Article updated on May 25, 2020
Text & photos: Claire Lessiau & Marcella van Alphen
The fish market and tuna auction moved from Tsukiji to its new and sterile Toyosu location. However, there are still over 300 stores and restaurants in Tsukiji that has retained its character. Take a peek at what Tsukiji was like & make sure you visit while in Tokyo…
2:35 a.m. A soft knock followed by “hello, good morning”. I slowly emerge from my capsule. It is quite early for a morning! But this is what it takes to get a chance to attend the famous tuna auction of the Tsukiji fish market in Tokyo, the biggest fish market in the world.
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Well picked, the capsule hotel is only a 10-minute walk from the fish information centre of the market. Streets are full with taxis buzzing around and passers by. It is already busy at the centre slightly before 3 a.m. Allowed in, I am handed a yellow jacket meaning that I am among the first 60 lucky visitors. Not even 5 minutes later, it is a blue jacket being handed: second group. At 3:10 a.m., there are no more jackets to be handed and people are sent away. The yellow and blue spectators get as comfy as possible on the floor for a 2-hour+ wait: the auction starts at 5:25 a.m. This is when we walk to the wholesale area being guided by the police, giving strong instructions. I suddenly understand why when I almost get run over by one of the many forklift trucks driven through the market place by maniac workers! The Sun is slowly rising and the place is very active and busy.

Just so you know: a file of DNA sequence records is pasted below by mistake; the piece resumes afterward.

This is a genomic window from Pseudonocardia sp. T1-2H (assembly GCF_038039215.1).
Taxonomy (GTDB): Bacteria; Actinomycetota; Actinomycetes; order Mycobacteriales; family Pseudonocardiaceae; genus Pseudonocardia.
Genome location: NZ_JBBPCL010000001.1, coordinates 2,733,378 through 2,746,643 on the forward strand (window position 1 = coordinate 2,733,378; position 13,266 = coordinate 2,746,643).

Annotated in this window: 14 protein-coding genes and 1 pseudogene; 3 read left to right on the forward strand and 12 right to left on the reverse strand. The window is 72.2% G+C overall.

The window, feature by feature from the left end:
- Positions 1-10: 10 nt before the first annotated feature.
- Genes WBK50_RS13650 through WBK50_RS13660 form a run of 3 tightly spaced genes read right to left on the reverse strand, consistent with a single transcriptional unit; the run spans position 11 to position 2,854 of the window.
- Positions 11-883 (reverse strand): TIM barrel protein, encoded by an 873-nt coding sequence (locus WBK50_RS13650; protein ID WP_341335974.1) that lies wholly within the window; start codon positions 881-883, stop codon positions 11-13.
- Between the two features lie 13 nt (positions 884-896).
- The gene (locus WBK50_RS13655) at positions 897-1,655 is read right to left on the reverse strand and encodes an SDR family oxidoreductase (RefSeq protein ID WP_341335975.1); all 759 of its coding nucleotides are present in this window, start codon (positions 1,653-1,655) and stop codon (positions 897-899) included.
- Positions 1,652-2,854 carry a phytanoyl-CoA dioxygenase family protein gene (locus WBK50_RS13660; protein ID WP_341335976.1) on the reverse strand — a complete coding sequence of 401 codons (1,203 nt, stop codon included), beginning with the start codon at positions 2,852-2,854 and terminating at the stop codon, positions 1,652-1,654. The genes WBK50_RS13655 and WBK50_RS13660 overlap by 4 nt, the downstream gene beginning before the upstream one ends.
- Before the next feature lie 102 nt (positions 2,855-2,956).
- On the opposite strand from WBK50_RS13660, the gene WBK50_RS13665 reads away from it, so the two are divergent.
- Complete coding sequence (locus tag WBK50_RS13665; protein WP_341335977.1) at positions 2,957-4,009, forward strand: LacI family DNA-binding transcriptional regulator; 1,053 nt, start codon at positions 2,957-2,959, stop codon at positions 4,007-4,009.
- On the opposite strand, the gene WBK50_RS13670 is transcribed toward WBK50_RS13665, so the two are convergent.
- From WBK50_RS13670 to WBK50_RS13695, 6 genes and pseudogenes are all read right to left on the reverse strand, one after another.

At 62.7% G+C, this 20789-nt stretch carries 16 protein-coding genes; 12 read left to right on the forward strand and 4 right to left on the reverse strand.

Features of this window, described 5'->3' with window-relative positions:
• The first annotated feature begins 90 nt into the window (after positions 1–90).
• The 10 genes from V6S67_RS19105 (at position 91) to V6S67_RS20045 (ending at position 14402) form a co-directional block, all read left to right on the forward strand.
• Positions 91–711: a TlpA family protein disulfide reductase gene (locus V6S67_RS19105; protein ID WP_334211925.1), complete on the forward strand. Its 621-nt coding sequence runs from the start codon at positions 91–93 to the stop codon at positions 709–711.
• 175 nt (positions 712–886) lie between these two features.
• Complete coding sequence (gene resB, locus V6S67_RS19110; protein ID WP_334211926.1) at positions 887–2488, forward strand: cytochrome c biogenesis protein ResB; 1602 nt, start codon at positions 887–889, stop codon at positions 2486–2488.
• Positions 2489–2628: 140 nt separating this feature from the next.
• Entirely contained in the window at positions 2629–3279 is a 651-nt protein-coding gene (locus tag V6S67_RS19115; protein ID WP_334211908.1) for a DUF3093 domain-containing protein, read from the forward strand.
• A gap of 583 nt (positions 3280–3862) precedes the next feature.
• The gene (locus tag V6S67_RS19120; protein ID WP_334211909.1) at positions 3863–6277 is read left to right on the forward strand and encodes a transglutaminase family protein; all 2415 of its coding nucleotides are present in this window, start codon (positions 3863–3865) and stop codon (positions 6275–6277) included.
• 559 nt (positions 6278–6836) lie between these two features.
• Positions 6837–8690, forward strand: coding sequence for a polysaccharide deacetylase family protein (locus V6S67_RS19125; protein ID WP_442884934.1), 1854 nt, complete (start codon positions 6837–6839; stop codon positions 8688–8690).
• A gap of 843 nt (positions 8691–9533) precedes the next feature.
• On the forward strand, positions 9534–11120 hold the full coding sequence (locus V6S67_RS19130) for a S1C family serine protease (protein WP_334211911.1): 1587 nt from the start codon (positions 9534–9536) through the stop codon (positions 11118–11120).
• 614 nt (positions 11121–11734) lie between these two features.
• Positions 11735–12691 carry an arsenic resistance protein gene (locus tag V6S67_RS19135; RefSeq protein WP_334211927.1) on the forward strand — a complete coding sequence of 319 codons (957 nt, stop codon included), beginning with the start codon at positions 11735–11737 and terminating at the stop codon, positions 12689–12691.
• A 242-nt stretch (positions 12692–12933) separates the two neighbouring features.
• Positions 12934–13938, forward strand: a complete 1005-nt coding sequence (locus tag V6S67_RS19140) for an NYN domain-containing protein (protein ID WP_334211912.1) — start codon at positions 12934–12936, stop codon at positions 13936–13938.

Then, we enter a warehouse. About a hundred tunas sorted out by sizes are lying on the floor, emptied and filled with ice. Men in thick rubber boots are bending over them to check their quality: looking at the texture of a thin sample slice, using a hook to asses their density, observing the colour of their flesh with a flash light, … This is very serious business: after about 15 minutes of observing the tunas meticulously, the start of the auction is announced by a ringing bell. Shortly after, puzzled, I hear chanting: the man in charge is animating the bidding process and a bizarre choreography of raised hands starts. This ritual is hard to understand for the non-professional. This is how tunas are auctioned off, sometimes reaching unbelievable prices: the most expensive tuna to date was a bluefin one sold here to the sushi restaurant owner of the sushi chain Sushizanmai for $1.2 million!
After 25 minutes, we have to clear the space for the blue group. It is time to enjoy a sushi breakfast on the market in one of the many shacks scattered around while waiting for the intermediate wholesale area to open to the public at 9am.
After a delicious breakfast, I wander through the narrow alleys around Tsukiji: dried algae, chop sticks, ceramic dishes, Japanese knives, pickled vegetables, fish powder, dried fish, beans… Everything one can dream of to make sushi‘s is here!
I eventually reach the wholesale area: the warehouse seems to never end. I see creatures I have never seen before, experienced professionals slicing and preparing the fish with the ultimate precision, brokers dealing their precious acquisitions on the phone, delivery boys picking up orders, others cleaning the floors so well that only a slight scent of fish hovers despite the temperature in the high 30°C…
The Tsukiji fish market is one of a kind. Despite the apparent chaos, this well-oiled machine handles almost 500 kinds of fish representing a daily average of more than 2,000 tons. Seeing it function is a rare privilege.
- Check out this interactive map (quick tutorial) for the specific details to help you plan your trip and more articles and photos (zoom out) about the area!
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